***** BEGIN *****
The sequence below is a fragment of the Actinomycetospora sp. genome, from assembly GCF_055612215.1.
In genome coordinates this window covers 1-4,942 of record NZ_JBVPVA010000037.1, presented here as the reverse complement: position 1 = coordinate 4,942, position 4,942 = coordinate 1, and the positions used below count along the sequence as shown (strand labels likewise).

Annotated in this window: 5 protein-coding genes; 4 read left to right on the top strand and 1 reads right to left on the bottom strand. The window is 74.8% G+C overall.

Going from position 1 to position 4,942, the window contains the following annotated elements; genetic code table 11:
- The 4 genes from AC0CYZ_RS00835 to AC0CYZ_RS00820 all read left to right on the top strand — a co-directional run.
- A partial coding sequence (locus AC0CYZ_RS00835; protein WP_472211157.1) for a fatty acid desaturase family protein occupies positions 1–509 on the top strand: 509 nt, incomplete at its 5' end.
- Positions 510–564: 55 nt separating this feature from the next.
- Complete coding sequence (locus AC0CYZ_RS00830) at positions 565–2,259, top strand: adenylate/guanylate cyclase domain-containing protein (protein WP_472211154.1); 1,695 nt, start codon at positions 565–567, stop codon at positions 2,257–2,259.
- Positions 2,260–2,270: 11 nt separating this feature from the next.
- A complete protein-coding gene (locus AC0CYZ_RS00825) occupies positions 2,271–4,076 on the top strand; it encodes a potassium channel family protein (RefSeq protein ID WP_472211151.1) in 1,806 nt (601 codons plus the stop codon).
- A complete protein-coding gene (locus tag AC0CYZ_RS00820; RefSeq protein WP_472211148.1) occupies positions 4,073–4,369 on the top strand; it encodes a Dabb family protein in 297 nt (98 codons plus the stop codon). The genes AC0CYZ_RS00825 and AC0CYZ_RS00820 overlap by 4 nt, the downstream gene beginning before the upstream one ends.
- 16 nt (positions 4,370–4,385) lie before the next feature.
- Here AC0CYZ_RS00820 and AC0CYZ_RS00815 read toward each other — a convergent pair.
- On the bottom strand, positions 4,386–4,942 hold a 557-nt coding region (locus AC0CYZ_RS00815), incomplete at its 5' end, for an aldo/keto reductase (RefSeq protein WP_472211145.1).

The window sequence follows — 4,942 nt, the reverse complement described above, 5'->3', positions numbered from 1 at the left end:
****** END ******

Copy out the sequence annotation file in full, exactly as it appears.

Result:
The sequence below is a fragment of the Actinomycetospora sp. genome, from assembly GCF_055612215.1.
In genome coordinates this window covers 1-4,942 of record NZ_JBVPVA010000037.1, presented here as the reverse complement: position 1 = coordinate 4,942, position 4,942 = coordinate 1, and the positions used below count along the sequence as shown (strand labels likewise).

Annotated in this window: 5 protein-coding genes; 4 read left to right on the top strand and 1 reads right to left on the bottom strand. The window is 74.8% G+C overall.

Going from position 1 to position 4,942, the window contains the following annotated elements; genetic code table 11:
- The 4 genes from AC0CYZ_RS00835 to AC0CYZ_RS00820 all read left to right on the top strand — a co-directional run.
- A partial coding sequence (locus AC0CYZ_RS00835; protein WP_472211157.1) for a fatty acid desaturase family protein occupies positions 1–509 on the top strand: 509 nt, incomplete at its 5' end.
- Positions 510–564: 55 nt separating this feature from the next.
- Complete coding sequence (locus AC0CYZ_RS00830) at positions 565–2,259, top strand: adenylate/guanylate cyclase domain-containing protein (protein WP_472211154.1); 1,695 nt, start codon at positions 565–567, stop codon at positions 2,257–2,259.
- Positions 2,260–2,270: 11 nt separating this feature from the next.
- A complete protein-coding gene (locus AC0CYZ_RS00825) occupies positions 2,271–4,076 on the top strand; it encodes a potassium channel family protein (RefSeq protein ID WP_472211151.1) in 1,806 nt (601 codons plus the stop codon).
- A complete protein-coding gene (locus tag AC0CYZ_RS00820; RefSeq protein WP_472211148.1) occupies positions 4,073–4,369 on the top strand; it encodes a Dabb family protein in 297 nt (98 codons plus the stop codon). The genes AC0CYZ_RS00825 and AC0CYZ_RS00820 overlap by 4 nt, the downstream gene beginning before the upstream one ends.
- 16 nt (positions 4,370–4,385) lie before the next feature.
- Here AC0CYZ_RS00820 and AC0CYZ_RS00815 read toward each other — a convergent pair.
- On the bottom strand, positions 4,386–4,942 hold a 557-nt coding region (locus AC0CYZ_RS00815), incomplete at its 5' end, for an aldo/keto reductase (RefSeq protein WP_472211145.1).

The window sequence follows — 4,942 nt, the reverse complement described above, 5'->3', positions numbered from 1 at the left end: